How well are financial institutions already leveraging analytics? The consensus among survey respondents seemed to be they could do much better. The Digital Marketing Report survey asked participants to assess how well their institutions did at leveraging data for key objectives, including optimizing and allocating marketing budgets, understanding customer needs and behaviors, segmentation, targeting and personalizing communications, marketing automation, customer journey, predictive analysis, and lookalike modeling.
For all benchmarks, a quarter or less of respondents said they excelled. Audience segmentation garnered the highest percentage of confidence, with a quarter of respondents saying they excelled at leveraging data for segmentation. Interestingly, 10 percent of respondents said they don’t use data for segmentation and have no intention of doing so anytime in the near future. Understanding customer needs and behaviors and optimizing and allocating marketing budgets were also areas where respondents felt fairly confident, with 24 and 22 percent, respectively, saying they excelled.
By far the largest percentage of respondents said they struggle with all benchmarks, with budget optimization/allocation being their chief struggle.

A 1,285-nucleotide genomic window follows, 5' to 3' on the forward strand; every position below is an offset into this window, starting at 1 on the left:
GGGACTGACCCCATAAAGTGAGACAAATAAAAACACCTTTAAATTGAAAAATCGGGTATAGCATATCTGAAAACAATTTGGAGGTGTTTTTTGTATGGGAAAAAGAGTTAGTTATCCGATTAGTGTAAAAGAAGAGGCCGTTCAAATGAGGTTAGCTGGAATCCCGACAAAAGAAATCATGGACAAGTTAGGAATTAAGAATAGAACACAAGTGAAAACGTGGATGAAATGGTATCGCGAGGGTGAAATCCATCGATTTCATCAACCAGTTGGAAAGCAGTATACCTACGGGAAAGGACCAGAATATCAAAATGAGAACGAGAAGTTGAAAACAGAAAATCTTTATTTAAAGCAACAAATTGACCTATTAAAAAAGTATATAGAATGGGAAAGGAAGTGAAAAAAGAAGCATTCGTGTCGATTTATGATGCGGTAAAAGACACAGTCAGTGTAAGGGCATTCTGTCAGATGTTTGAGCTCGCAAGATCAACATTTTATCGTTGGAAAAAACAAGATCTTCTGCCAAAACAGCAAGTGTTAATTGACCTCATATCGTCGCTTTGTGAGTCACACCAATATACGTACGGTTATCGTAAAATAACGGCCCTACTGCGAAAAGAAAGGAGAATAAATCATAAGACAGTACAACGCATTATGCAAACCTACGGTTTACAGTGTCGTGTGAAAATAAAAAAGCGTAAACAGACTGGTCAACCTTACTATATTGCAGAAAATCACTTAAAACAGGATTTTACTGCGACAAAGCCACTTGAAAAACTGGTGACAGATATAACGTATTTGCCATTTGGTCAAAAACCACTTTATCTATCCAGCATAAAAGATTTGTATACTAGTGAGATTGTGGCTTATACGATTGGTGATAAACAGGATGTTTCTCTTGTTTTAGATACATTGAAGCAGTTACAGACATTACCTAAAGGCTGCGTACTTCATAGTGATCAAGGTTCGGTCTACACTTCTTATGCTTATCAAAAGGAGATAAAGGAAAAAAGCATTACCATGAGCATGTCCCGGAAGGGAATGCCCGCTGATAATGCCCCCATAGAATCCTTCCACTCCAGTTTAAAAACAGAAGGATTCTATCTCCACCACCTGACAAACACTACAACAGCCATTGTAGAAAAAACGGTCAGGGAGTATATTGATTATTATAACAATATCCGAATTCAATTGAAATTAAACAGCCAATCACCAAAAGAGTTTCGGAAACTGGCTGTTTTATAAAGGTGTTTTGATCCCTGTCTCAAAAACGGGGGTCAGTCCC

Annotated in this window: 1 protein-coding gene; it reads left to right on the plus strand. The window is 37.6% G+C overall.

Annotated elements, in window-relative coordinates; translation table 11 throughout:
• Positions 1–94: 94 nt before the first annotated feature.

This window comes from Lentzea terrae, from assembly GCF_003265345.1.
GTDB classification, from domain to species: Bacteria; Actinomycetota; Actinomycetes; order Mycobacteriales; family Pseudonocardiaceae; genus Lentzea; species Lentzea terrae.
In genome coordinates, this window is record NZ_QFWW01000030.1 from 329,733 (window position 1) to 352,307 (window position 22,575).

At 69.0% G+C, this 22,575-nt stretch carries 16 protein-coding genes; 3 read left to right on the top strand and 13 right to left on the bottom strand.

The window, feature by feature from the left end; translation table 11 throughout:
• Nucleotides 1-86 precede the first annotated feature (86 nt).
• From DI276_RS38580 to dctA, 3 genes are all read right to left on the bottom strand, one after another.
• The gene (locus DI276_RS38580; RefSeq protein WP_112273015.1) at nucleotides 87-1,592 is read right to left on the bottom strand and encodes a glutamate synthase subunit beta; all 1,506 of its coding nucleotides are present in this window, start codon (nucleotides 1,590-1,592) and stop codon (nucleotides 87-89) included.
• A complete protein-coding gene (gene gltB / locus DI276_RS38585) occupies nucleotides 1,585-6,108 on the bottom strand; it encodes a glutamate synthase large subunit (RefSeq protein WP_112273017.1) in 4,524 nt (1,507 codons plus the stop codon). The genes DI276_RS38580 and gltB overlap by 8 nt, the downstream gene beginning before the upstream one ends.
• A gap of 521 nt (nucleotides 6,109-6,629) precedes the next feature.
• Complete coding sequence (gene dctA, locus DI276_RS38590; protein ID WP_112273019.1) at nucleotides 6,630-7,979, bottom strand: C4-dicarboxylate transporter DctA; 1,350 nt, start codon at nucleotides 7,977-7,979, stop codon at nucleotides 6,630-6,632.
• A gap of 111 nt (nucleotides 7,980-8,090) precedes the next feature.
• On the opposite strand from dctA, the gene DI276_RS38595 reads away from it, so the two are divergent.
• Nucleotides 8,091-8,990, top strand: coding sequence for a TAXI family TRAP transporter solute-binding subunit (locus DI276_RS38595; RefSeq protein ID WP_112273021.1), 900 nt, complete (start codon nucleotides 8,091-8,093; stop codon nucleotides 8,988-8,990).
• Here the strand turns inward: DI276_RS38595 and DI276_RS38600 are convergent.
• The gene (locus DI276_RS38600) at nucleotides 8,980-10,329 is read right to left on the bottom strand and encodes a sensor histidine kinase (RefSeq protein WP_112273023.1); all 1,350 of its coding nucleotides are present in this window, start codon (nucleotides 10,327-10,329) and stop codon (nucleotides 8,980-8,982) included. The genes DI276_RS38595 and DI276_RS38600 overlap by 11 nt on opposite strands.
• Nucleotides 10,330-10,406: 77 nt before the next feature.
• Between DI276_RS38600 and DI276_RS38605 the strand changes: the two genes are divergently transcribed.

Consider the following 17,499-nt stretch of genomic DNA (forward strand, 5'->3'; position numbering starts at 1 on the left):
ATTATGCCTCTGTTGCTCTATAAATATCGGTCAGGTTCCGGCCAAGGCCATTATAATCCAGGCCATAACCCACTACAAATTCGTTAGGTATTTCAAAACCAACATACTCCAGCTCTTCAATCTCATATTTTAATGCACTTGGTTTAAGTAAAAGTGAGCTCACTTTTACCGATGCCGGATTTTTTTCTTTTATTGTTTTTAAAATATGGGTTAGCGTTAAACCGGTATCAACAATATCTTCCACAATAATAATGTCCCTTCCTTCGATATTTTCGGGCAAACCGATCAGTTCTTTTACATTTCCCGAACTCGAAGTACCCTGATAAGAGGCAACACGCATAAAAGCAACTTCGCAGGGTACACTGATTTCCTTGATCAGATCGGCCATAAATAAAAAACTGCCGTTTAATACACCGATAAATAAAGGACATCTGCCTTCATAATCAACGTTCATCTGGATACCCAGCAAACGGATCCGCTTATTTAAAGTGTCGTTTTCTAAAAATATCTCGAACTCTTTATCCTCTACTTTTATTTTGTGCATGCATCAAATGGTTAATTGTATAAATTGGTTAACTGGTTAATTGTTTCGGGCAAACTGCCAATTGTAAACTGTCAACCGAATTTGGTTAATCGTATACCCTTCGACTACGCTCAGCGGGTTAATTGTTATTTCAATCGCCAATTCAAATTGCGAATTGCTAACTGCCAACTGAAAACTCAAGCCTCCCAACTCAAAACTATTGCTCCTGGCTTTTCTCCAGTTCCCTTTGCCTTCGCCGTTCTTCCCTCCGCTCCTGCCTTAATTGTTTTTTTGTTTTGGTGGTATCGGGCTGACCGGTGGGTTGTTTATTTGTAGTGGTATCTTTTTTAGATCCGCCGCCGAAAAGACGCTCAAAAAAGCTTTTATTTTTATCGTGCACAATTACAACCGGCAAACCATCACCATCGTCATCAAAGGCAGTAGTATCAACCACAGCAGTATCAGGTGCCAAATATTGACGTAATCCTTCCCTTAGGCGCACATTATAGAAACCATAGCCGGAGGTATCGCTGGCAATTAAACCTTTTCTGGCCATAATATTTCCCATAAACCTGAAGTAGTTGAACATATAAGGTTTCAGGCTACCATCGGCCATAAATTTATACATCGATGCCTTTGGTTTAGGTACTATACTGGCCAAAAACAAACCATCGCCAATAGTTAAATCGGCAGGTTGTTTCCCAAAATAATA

Aligning data use and goals
In prioritizing their efforts, survey respondents gave the most weight to personalization, mobile marketing, content marketing, and cross-channel marketing, the report notes. Yet activities such as data analytics, predictive modeling and marketing automation, which could help financial institutions achieve their greater objectives, earned lower ranking from respondents.
More than half (54 percent) said a capacity to leverage big data was either only somewhat important or not important at all. Additionally, more than a third said predictive modeling wasn’t important to them, and 39 percent viewed it as only somewhat important. Lookalike modeling, which uses defining data about profitable customers to help create data profiles of prospects who mirror those customers, was important to just 16 percent of respondents. Thirty-nine percent felt it was not important at all.
Looking at marketing budgets further reveals the disconnection between what financial institutions want to achieve and what they’re doing to get there. While marketing budgets largely increased across financial institutions of every asset size (with those in the $1 billion-$10 billion range seeing a minor decrease), allocation of spending didn’t always align with strategic goals.
Just 22 percent of marketing budgets go to promote cross-sell and upsell — although cross-sell et al is the No. 1 priority for financial institutions. And although personalization is also a top priority, just under 12 percent of budget allocations support customer experience, which includes personalization.
What does it all mean
Digital Bank Report’s survey shows financial institutions could still do better in using data and analytics to address marketing challenges and goals. Lack of adroit analytics stands in the way of creating the kind of personalized, relevant multi-channel experience consumers demand.
What’s more, the report unveils another area where financial institutions are falling short in leveraging data — assessing and illustrating ROI. Ineffective use of data can hinder financial marketers’ ability to illustrate the value of their digital efforts to decision-makers who hold the purse strings.